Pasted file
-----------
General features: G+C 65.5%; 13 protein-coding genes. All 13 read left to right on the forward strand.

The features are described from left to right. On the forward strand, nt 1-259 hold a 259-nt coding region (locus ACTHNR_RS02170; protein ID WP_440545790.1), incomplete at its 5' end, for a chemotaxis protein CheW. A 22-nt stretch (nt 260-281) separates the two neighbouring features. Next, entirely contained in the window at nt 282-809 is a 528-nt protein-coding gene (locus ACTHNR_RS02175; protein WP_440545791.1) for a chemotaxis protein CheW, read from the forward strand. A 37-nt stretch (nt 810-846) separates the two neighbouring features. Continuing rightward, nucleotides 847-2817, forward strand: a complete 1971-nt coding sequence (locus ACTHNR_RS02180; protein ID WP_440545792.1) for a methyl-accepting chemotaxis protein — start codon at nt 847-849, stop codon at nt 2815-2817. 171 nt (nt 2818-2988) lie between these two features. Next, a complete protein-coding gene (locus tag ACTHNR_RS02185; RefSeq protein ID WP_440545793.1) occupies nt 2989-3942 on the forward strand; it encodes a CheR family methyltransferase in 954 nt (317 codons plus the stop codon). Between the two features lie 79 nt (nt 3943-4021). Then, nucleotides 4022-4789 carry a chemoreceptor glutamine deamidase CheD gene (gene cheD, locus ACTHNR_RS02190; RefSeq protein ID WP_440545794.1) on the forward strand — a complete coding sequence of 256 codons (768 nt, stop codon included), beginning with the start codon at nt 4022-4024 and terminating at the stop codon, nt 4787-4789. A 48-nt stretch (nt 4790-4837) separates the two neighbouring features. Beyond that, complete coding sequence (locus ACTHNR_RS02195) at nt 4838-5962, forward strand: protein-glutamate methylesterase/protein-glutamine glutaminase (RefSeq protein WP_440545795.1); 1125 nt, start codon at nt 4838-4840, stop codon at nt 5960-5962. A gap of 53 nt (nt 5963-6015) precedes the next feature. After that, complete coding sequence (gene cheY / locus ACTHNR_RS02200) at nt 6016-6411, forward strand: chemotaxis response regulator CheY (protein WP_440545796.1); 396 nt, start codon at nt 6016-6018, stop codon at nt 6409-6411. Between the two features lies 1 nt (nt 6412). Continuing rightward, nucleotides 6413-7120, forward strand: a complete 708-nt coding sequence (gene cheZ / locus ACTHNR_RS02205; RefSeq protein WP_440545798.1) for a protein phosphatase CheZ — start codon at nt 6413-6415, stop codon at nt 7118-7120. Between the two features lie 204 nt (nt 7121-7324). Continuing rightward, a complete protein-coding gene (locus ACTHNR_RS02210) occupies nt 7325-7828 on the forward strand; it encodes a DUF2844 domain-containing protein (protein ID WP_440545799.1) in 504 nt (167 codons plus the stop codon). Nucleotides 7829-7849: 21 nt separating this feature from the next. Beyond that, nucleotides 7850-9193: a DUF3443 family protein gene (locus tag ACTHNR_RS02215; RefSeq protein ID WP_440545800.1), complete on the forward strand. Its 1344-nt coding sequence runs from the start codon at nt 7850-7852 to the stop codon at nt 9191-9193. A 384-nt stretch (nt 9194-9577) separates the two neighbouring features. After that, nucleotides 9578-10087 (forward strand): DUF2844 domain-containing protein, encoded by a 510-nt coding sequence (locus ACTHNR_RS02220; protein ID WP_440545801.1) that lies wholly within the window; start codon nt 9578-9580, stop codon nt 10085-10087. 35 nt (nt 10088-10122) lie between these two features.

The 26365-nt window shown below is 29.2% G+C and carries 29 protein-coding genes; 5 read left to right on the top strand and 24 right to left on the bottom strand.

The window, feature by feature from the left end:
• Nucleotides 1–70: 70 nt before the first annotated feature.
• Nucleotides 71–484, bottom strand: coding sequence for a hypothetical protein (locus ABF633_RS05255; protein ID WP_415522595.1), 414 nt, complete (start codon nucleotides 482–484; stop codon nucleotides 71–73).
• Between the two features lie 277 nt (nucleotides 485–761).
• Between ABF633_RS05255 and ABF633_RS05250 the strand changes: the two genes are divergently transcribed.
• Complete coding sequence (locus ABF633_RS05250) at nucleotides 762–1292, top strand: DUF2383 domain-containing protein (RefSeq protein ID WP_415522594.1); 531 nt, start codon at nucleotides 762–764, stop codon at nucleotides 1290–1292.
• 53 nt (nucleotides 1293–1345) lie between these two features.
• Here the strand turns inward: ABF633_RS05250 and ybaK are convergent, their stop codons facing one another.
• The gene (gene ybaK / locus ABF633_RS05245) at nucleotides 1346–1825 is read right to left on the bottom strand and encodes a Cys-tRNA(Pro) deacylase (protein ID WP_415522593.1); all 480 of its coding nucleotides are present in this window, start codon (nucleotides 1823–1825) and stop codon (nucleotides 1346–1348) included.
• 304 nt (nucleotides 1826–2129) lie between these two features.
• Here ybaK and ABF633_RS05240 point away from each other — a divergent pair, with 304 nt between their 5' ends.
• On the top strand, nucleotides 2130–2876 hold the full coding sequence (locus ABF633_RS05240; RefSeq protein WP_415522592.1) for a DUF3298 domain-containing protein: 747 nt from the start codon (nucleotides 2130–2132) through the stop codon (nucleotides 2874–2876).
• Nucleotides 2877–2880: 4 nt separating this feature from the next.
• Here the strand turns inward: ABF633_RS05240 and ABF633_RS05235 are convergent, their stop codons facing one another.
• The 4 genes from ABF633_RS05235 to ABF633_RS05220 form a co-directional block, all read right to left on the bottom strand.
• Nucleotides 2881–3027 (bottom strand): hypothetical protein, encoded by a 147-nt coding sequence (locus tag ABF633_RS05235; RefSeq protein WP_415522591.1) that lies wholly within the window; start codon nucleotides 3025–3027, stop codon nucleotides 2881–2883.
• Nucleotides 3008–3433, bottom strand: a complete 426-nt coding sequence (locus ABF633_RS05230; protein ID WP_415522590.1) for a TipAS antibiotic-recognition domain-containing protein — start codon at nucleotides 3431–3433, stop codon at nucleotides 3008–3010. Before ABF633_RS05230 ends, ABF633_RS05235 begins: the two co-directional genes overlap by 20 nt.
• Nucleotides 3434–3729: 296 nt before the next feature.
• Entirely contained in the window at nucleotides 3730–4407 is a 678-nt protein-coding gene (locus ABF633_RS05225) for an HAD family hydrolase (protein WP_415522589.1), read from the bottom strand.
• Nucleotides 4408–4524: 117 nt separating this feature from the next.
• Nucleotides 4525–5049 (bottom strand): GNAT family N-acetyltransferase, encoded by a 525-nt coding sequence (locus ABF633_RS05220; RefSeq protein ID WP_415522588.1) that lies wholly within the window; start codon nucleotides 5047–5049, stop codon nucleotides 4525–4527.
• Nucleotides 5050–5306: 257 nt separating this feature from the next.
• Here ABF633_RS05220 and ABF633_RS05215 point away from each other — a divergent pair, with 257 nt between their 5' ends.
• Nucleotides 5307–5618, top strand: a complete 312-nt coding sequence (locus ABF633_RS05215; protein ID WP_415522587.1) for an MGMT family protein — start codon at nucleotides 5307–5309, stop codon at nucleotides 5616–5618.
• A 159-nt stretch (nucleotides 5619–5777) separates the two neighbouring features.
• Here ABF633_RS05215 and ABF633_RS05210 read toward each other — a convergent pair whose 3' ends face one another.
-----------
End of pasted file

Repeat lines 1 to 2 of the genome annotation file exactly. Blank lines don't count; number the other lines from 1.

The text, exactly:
General features: G+C 65.5%; 13 protein-coding genes. All 13 read left to right on the forward strand.

The features are described from left to right. On the forward strand, nt 1-259 hold a 259-nt coding region (locus ACTHNR_RS02170; protein ID WP_440545790.1), incomplete at its 5' end, for a chemotaxis protein CheW. A 22-nt stretch (nt 260-281) separates the two neighbouring features. Next, entirely contained in the window at nt 282-809 is a 528-nt protein-coding gene (locus ACTHNR_RS02175; protein WP_440545791.1) for a chemotaxis protein CheW, read from the forward strand. A 37-nt stretch (nt 810-846) separates the two neighbouring features. Continuing rightward, nucleotides 847-2817, forward strand: a complete 1971-nt coding sequence (locus ACTHNR_RS02180; protein ID WP_440545792.1) for a methyl-accepting chemotaxis protein — start codon at nt 847-849, stop codon at nt 2815-2817. 171 nt (nt 2818-2988) lie between these two features. Next, a complete protein-coding gene (locus tag ACTHNR_RS02185; RefSeq protein ID WP_440545793.1) occupies nt 2989-3942 on the forward strand; it encodes a CheR family methyltransferase in 954 nt (317 codons plus the stop codon). Between the two features lie 79 nt (nt 3943-4021). Then, nucleotides 4022-4789 carry a chemoreceptor glutamine deamidase CheD gene (gene cheD, locus ACTHNR_RS02190; RefSeq protein ID WP_440545794.1) on the forward strand — a complete coding sequence of 256 codons (768 nt, stop codon included), beginning with the start codon at nt 4022-4024 and terminating at the stop codon, nt 4787-4789. A 48-nt stretch (nt 4790-4837) separates the two neighbouring features. Beyond that, complete coding sequence (locus ACTHNR_RS02195) at nt 4838-5962, forward strand: protein-glutamate methylesterase/protein-glutamine glutaminase (RefSeq protein WP_440545795.1); 1125 nt, start codon at nt 4838-4840, stop codon at nt 5960-5962. A gap of 53 nt (nt 5963-6015) precedes the next feature. After that, complete coding sequence (gene cheY / locus ACTHNR_RS02200) at nt 6016-6411, forward strand: chemotaxis response regulator CheY (protein WP_440545796.1); 396 nt, start codon at nt 6016-6018, stop codon at nt 6409-6411. Between the two features lies 1 nt (nt 6412). Continuing rightward, nucleotides 6413-7120, forward strand: a complete 708-nt coding sequence (gene cheZ / locus ACTHNR_RS02205; RefSeq protein WP_440545798.1) for a protein phosphatase CheZ — start codon at nt 6413-6415, stop codon at nt 7118-7120. Between the two features lie 204 nt (nt 7121-7324). Continuing rightward, a complete protein-coding gene (locus ACTHNR_RS02210) occupies nt 7325-7828 on the forward strand; it encodes a DUF2844 domain-containing protein (protein ID WP_440545799.1) in 504 nt (167 codons plus the stop codon). Nucleotides 7829-7849: 21 nt separating this feature from the next. Beyond that, nucleotides 7850-9193: a DUF3443 family protein gene (locus tag ACTHNR_RS02215; RefSeq protein ID WP_440545800.1), complete on the forward strand. Its 1344-nt coding sequence runs from the start codon at nt 7850-7852 to the stop codon at nt 9191-9193. A 384-nt stretch (nt 9194-9577) separates the two neighbouring features. After that, nucleotides 9578-10087 (forward strand): DUF2844 domain-containing protein, encoded by a 510-nt coding sequence (locus ACTHNR_RS02220; protein ID WP_440545801.1) that lies wholly within the window; start codon nt 9578-9580, stop codon nt 10085-10087. 35 nt (nt 10088-10122) lie between these two features.